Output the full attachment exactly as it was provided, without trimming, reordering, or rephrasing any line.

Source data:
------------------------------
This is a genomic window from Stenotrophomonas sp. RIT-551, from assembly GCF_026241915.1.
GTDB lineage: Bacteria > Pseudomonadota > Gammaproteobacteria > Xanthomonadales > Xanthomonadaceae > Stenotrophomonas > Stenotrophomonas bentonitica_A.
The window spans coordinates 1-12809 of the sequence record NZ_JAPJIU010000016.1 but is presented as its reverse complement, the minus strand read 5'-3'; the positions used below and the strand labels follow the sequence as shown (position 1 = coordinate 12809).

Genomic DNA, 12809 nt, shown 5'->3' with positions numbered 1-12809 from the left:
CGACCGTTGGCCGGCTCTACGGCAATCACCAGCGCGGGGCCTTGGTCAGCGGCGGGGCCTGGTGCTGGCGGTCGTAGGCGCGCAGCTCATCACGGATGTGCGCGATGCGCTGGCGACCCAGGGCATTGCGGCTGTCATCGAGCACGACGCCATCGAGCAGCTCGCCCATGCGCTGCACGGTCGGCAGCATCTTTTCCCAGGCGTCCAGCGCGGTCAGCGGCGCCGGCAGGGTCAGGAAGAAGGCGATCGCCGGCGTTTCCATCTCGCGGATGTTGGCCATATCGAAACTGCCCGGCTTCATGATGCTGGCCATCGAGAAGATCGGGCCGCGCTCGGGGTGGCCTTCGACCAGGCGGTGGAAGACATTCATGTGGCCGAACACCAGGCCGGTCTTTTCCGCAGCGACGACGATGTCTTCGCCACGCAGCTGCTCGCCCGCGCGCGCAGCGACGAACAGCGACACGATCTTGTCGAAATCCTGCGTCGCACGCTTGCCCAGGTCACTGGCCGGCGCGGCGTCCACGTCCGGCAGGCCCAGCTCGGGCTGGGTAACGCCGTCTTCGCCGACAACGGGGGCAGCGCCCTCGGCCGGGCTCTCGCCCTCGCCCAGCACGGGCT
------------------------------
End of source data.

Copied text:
This is a genomic window from Stenotrophomonas sp. RIT-551, from assembly GCF_026241915.1.
GTDB lineage: Bacteria > Pseudomonadota > Gammaproteobacteria > Xanthomonadales > Xanthomonadaceae > Stenotrophomonas > Stenotrophomonas bentonitica_A.
The window spans coordinates 1-12809 of the sequence record NZ_JAPJIU010000016.1 but is presented as its reverse complement, the minus strand read 5'-3'; the positions used below and the strand labels follow the sequence as shown (position 1 = coordinate 12809).

Genomic DNA, 12809 nt, shown 5'->3' with positions numbered 1-12809 from the left:
CGACCGTTGGCCGGCTCTACGGCAATCACCAGCGCGGGGCCTTGGTCAGCGGCGGGGCCTGGTGCTGGCGGTCGTAGGCGCGCAGCTCATCACGGATGTGCGCGATGCGCTGGCGACCCAGGGCATTGCGGCTGTCATCGAGCACGACGCCATCGAGCAGCTCGCCCATGCGCTGCACGGTCGGCAGCATCTTTTCCCAGGCGTCCAGCGCGGTCAGCGGCGCCGGCAGGGTCAGGAAGAAGGCGATCGCCGGCGTTTCCATCTCGCGGATGTTGGCCATATCGAAACTGCCCGGCTTCATGATGCTGGCCATCGAGAAGATCGGGCCGCGCTCGGGGTGGCCTTCGACCAGGCGGTGGAAGACATTCATGTGGCCGAACACCAGGCCGGTCTTTTCCGCAGCGACGACGATGTCTTCGCCACGCAGCTGCTCGCCCGCGCGCGCAGCGACGAACAGCGACACGATCTTGTCGAAATCCTGCGTCGCACGCTTGCCCAGGTCACTGGCCGGCGCGGCGTCCACGTCCGGCAGGCCCAGCTCGGGCTGGGTAACGCCGTCTTCGCCGACAACGGGGGCAGCGCCCTCGGCCGGGCTCTCGCCCTCGCCCAGCACGGGCT